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June 27, 2014

Consultants encourage performing arts center for downtown area

EDMOND — Recommendations for the Downtown Master Plan encourages the city to continue exploring the feasibility of a Performing Arts Center in downtown Edmond.

The Fort Worth-based consulting group Freese and Nichols presented to the Edmond City Council an update of the Downtown Master Plan this week.

“This is a game-changer. This is a major anchor that could happen in the downtown area,” said Cody Richardson, project planner.

Meetings among the consultants, city staff and the University of Central Oklahoma have set the tone for creating a conceptual plan of development. They considered the advantages and challenges of placing a performing arts center in the downtown area.

“I think our conclusion is that this would be an awesome inclusion to the downtown area. We’re not quite there yet,” Richardson said.

Challenges for constructing the performing arts center are the building size itself, land size, parking and funding, Richardson said. The foot print ranges from 80,000 to 100,000 square feet, which would take up an entire block of the downtown area.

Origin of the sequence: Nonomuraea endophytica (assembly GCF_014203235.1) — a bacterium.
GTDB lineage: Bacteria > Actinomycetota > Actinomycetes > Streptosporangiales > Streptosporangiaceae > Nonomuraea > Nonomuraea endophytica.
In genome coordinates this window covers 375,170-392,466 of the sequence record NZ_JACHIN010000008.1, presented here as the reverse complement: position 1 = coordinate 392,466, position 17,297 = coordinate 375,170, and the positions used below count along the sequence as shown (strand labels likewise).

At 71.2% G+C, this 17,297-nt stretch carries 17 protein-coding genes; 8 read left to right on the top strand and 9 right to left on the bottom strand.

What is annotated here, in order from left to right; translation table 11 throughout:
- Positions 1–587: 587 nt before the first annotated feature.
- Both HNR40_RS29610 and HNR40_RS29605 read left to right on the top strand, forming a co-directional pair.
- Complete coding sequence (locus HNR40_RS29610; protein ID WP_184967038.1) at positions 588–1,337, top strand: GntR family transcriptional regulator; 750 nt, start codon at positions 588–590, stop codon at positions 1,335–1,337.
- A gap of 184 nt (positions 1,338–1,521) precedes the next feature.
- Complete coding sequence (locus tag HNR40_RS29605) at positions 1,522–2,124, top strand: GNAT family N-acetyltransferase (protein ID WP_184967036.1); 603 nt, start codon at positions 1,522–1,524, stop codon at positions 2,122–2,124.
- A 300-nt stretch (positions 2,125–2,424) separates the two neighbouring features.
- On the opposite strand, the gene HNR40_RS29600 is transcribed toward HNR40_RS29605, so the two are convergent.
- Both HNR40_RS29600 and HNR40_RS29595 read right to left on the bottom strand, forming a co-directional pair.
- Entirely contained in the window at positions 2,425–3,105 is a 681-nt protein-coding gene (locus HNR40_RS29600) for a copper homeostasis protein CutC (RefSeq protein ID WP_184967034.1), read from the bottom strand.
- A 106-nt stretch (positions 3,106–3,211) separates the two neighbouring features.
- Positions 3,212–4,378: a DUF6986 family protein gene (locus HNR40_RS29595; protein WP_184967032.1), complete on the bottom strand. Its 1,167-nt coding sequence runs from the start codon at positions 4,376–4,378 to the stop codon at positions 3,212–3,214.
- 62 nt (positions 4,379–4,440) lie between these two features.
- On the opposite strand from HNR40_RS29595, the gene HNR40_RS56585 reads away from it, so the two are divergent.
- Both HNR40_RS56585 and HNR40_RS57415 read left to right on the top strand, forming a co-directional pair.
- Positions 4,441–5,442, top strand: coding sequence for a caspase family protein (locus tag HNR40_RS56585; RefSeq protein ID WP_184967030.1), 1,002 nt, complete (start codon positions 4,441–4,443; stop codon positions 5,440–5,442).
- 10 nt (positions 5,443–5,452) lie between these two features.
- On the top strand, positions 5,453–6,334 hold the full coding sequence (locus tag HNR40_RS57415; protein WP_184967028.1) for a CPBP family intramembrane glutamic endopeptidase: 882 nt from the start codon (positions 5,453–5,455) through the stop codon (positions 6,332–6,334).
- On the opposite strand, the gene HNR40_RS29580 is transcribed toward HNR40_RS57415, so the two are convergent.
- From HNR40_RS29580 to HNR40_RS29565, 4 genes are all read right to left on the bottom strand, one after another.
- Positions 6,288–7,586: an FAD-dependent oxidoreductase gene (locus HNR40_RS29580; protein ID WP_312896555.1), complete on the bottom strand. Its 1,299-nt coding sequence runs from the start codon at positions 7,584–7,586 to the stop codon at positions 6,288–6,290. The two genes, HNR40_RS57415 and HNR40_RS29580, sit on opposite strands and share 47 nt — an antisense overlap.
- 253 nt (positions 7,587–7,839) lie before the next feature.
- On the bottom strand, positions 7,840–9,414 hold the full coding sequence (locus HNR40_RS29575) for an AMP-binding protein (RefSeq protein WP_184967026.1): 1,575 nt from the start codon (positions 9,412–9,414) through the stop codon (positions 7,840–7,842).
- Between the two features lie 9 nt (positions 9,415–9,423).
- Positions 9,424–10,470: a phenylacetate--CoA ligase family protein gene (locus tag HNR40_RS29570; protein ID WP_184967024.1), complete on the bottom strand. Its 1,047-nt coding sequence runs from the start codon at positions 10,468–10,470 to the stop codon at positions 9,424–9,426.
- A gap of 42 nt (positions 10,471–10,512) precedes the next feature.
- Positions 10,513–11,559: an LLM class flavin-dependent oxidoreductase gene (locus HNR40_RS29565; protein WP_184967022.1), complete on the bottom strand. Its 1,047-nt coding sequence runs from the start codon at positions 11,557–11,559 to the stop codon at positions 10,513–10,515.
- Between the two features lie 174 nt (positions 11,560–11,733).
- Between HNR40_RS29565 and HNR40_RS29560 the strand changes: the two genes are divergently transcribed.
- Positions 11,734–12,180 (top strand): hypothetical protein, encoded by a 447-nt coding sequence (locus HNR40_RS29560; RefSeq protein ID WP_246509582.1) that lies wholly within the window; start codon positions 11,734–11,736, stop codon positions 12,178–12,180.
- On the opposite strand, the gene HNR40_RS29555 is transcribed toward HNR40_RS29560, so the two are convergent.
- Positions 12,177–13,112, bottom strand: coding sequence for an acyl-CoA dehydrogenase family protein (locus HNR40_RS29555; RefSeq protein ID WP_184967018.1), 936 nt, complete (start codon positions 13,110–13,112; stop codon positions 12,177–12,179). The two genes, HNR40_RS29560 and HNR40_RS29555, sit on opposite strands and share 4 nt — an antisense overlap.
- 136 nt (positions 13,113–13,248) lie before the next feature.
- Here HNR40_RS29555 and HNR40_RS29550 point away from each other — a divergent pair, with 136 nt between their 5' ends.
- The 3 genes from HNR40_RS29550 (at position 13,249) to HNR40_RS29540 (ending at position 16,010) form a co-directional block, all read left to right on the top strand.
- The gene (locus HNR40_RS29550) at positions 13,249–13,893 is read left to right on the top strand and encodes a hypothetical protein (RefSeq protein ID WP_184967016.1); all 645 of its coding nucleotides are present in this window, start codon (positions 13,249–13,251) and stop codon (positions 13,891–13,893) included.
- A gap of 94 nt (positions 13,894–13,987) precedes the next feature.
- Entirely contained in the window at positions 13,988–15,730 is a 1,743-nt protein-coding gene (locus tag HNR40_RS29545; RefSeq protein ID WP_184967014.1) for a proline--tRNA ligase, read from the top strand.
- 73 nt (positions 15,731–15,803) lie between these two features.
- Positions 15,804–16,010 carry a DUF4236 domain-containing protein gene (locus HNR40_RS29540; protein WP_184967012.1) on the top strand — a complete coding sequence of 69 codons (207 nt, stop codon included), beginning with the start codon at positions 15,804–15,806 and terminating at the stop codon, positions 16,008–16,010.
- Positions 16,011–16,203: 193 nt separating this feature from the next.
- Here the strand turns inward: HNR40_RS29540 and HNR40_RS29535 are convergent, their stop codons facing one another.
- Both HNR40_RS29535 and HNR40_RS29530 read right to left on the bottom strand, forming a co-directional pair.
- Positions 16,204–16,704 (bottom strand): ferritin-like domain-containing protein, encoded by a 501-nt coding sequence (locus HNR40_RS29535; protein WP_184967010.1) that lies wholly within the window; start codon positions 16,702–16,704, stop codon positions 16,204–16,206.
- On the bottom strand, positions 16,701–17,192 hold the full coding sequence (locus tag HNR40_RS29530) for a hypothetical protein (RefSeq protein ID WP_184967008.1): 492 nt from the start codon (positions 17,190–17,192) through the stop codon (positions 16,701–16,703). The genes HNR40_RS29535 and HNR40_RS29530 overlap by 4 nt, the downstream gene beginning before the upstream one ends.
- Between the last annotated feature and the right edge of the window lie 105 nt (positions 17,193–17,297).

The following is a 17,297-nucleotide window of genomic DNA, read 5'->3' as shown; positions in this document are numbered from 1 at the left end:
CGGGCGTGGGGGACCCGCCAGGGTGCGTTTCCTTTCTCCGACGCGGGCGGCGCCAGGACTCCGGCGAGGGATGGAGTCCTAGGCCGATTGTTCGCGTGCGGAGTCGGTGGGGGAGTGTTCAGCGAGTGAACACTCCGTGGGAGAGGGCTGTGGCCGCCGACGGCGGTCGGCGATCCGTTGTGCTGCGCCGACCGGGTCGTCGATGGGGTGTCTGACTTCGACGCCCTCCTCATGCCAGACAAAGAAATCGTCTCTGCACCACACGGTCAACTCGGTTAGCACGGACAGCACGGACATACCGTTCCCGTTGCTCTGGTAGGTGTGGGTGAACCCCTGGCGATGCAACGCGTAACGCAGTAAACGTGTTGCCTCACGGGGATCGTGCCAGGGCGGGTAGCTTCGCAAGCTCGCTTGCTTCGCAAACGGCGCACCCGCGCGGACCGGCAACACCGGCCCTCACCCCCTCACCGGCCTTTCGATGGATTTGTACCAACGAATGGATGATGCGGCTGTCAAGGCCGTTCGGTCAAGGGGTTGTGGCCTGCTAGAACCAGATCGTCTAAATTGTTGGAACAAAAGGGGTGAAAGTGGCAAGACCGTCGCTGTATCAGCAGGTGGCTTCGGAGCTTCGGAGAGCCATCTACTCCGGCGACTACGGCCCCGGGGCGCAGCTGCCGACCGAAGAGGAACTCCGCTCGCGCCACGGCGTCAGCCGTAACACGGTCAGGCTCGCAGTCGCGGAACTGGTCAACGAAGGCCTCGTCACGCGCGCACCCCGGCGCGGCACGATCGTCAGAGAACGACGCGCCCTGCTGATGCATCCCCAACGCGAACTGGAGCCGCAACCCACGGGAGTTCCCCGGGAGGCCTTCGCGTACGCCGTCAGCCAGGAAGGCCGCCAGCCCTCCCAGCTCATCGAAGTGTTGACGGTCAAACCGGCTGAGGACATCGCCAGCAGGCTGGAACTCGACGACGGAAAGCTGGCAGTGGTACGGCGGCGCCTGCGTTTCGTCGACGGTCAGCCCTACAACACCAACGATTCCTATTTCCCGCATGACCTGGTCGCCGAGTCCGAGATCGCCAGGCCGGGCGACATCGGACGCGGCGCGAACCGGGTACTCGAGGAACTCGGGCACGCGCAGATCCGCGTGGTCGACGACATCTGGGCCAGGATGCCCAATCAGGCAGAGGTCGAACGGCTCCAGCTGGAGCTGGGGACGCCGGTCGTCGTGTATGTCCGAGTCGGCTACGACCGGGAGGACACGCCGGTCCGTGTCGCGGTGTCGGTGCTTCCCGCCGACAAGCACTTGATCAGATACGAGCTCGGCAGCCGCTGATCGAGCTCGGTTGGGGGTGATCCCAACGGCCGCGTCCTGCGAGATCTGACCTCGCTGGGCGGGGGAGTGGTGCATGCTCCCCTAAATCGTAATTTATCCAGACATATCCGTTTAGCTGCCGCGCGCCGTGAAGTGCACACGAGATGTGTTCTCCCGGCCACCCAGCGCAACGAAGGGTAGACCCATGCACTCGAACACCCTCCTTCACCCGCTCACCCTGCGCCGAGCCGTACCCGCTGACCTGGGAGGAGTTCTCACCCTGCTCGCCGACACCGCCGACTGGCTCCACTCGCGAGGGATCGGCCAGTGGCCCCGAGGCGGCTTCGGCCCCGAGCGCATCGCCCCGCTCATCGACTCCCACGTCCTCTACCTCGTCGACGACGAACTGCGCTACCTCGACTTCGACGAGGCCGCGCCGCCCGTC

One potential area recommended for the facility is somewhere in the University Village area between Boulevard and University Drive.

“The other area we looked at was near Stephenson Park,” Richardson said. “If this was in the blocks between Stephenson Park and Broadway, that as a gateway building into your downtown would be amazing.”

The Downtown Master Plan is a performance standard for what Edmond wants, said Wendy Shabay, project manager.

“We do know with every developer that comes in or project that comes in, there’s always going to be some tweaking,” Shabay said. “The overall plan is just to set a framework for those projects to happen.”

Approval of a comprehensive master plan will come after more public discussions with the City Council.

A public buy-in of the plan will be essential for revising the downtown design guidelines, Shabay said. The city should clearly articulate and define the guidelines and the requirements for developers, Shabay said. The downtown design guidelines were crafted in the late 1990s and early 2000s by the Central Edmond Urban Development Board, which now functions mostly as a zoning and planning commission specifically for the Central Business District.

Jcoburn@edmondsun.com | 341-2121

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